King Baboon Spiders need to worry about not becoming meals themselves. They are called baboon spiders because baboons like to eat them, as do many other birds, reptiles, and mammals of the savanna. The King Baboon Spider will aggressively defend itself by hissing and rearing up and waving its arms in a threat display. These spiders hiss by rubbing their first and second pairs of legs together. This behavior is called stridulation and produces a hissing noise the same way a bow rubbing across a violin string does.
One last fact about the Spider King of Africa: the largest King Baboon Spiders are actually queens. Female tarantulas are larger than male tarantulas.
Story by David Brown.
Wild Nature Institute teaches ecological and social lessons in Tanzanian schools with our Juma the Giraffe storybook. We focus on schools in communities adjacent to Tarangire and Lake Manyara National Parks, where we have been studying giraffes for 7 years. The goal is to inspire the next generation of Tanzanian giraffe conservationists.
Elephants strip off pieces of it for lunch, popping it into their mouths like giant potato chips. The hornbill makes its house inside of it, turning it into a cozy living room. Humans use the fiber from is bark as a material for making ropes, baskets, and many other items.
Welcome to the baobab tree, Africa's "green giant."
Baobabs are some of the oldest and largest trees on Earth. There are nine species of them – six in mainland Africa, two in Madagascar, and one in Australia.
The most famous baobab species is called Adansonia digitata. It is the baobab tree that grows across the savannas of Africa. It is named after a French botanist Michel Adanson, the first scientist to describe it.
This baobab can grow to be more than 25 meters (80 feet tall) and live at least 1500 years.
The growth form of the baobab (the way the tree grows) is called a pachycaul. A pachycaul is a tall tree with a thick trunk and relatively few branches. The baobab grows thicker as it gets older, and a mature baobab can be as much as 10-14 meters (30-45 feet) in diameter.
The baobab is deciduous, meaning that it loses its leaves for some of the year. The baobab is actually leafless for as much as 9 months a year, during the dry season. The branches of the baobab cluster at the top of the tree and look like roots when they are in their leafless state. This gives the baobab the nickname “the upside-down tree”.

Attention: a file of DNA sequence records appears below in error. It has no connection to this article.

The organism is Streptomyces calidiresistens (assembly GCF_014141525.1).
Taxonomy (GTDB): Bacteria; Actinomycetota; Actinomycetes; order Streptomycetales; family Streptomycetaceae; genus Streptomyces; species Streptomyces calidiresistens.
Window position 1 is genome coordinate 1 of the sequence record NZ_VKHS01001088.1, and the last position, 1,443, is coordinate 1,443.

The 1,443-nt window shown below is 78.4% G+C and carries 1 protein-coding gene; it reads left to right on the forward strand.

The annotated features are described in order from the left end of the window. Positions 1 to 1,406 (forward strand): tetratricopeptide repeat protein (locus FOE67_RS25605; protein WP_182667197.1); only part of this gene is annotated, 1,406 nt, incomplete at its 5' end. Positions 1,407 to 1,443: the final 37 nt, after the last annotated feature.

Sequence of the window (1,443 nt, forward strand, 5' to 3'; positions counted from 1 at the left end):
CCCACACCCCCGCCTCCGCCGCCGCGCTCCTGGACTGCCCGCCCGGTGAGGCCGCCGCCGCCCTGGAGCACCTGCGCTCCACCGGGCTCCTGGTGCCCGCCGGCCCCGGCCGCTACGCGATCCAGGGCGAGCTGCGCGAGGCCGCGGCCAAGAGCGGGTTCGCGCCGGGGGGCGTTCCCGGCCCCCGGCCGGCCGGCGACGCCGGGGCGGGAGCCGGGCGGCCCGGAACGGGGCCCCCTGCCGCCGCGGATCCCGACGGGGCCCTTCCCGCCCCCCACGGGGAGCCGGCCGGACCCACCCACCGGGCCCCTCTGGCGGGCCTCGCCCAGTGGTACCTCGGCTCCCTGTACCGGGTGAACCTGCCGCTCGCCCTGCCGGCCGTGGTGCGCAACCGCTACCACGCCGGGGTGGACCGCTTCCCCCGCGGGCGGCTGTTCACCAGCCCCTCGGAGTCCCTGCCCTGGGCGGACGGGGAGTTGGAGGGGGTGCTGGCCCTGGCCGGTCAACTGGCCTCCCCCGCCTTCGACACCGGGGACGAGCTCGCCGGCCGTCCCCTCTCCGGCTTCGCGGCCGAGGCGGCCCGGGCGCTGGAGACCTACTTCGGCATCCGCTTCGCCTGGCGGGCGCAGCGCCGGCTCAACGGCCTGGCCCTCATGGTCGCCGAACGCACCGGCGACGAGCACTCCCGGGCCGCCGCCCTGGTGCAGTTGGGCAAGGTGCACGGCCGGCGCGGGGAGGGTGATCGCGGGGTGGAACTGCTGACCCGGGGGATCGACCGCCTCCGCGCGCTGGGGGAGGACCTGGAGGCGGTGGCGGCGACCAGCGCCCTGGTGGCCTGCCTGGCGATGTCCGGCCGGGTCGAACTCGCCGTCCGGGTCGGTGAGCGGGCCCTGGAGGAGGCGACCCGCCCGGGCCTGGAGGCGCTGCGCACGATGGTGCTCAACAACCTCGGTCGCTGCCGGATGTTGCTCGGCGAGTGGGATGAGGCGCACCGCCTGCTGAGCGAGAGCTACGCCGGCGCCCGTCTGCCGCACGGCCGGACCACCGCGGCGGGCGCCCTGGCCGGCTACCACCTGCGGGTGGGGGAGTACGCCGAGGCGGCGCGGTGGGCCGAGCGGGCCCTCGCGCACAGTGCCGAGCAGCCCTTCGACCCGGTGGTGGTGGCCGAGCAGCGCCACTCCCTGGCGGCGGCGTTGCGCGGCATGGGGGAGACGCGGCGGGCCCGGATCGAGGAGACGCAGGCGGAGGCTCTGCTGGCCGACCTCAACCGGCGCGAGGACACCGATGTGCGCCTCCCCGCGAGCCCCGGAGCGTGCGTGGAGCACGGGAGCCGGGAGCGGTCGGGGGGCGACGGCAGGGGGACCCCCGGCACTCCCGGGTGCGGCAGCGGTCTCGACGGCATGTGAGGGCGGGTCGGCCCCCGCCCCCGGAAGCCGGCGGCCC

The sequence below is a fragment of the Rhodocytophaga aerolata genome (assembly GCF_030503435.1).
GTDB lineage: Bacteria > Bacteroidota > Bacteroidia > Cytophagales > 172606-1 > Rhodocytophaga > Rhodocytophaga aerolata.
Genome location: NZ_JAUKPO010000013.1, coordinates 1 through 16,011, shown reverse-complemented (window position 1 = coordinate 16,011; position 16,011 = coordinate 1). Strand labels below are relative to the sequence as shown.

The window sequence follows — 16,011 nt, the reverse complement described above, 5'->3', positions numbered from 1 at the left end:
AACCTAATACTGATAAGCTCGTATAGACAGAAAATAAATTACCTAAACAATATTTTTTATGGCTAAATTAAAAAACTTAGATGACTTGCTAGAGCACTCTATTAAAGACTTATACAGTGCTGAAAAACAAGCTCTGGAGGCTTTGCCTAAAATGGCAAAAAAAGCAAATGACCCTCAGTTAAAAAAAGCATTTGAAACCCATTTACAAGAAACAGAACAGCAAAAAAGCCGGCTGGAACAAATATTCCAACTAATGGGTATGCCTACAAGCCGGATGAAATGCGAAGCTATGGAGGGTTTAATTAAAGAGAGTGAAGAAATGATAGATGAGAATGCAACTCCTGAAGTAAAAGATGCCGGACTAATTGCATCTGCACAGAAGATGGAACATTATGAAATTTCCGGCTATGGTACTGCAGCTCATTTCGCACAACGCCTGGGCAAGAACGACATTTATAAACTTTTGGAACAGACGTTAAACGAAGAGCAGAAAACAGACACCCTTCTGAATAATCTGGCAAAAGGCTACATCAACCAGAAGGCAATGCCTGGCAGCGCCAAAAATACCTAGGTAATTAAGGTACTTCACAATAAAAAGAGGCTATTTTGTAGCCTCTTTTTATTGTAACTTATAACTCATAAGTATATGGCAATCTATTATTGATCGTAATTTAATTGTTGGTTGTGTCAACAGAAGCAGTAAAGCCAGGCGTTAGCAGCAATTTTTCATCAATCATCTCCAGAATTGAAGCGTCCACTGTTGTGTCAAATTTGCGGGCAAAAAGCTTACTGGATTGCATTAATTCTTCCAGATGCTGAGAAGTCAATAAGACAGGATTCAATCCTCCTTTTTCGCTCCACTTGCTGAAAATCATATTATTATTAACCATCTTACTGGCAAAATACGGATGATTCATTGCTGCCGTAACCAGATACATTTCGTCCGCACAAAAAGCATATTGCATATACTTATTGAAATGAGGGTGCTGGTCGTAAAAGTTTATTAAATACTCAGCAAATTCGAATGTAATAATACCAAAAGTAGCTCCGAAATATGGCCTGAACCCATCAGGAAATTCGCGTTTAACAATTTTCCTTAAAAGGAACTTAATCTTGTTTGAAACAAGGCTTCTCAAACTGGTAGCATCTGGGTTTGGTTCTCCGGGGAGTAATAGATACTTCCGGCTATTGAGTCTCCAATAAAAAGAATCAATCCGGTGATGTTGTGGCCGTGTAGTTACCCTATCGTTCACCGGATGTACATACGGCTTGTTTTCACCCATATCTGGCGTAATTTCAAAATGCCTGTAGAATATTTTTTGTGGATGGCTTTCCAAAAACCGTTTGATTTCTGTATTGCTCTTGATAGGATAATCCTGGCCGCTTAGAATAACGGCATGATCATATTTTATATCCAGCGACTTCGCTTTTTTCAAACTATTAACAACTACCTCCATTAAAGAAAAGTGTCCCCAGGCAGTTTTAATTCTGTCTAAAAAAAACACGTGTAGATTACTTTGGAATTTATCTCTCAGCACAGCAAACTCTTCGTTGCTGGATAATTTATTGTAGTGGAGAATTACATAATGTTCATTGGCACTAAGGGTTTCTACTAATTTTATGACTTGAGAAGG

From October to December the baobab produces large white flowers. These flowers attract fruit bats, which sip up the nectar the flowers produce and get pollen stuck to them. When a pollen-covered bat flies to the next baobab flower for its nectar snack, it pollinates that flower.
When the flower is pollinated it develops a large fruit around the seeds. The fruit drops to the ground where it becomes a menu item for elephants, black rhinos, and antelope like elands. When the baobab seeds are eaten they pass through the digestive system of their eaters. In the time it takes to be pooped out, the animal has moved some distance away from the parent baobab of the seeds.
The seed eater helps the seed become a new plant by giving it a home away from other trees where it hopefully won’t have to compete for water, sunlight, and growing space from other trees. If the seed successfully germinates and becomes established, then after a few centuries it may become a grand baobab like its parents.
Baobabs are very important parts of their savanna neighborhoods. They provide homes and food for many species of animals. The interior of the baobab stores water, a very valuable commodity in hot and dry savanna ecosystems. Elephants strip the bark off of the baobabs and eat it for its moisture. The baobab can usually regrow the bark, but the gashes of the elephants can leave scars.
Humans have a very long history with baobabs. Sometimes the massive trunks of a thousand-year-old baobab tree has a large hollow in it. Humans have used these hollows for livestock corrals, shelter from the sun, and sometimes even permanent homes. Many other animals use these hollows to nest and live in also.
Scientists study the largest and oldest baobabs across Africa. They have found that many of the largest baobabs appear to be dying off in the early years of the 21st century. Nobody is sure why this baobab die-off is happening. Could it be global warming causing increasing droughts, pushing the oldest and largest baobabs beyond what they can tolerate? The baobab scientists across Africa are trying to figure this out so that these essential ‘green giants’ of the African savanna ecosystems can survive the 21st century and beyond.
Story by David Brown. Photos by Wild Nature Institute.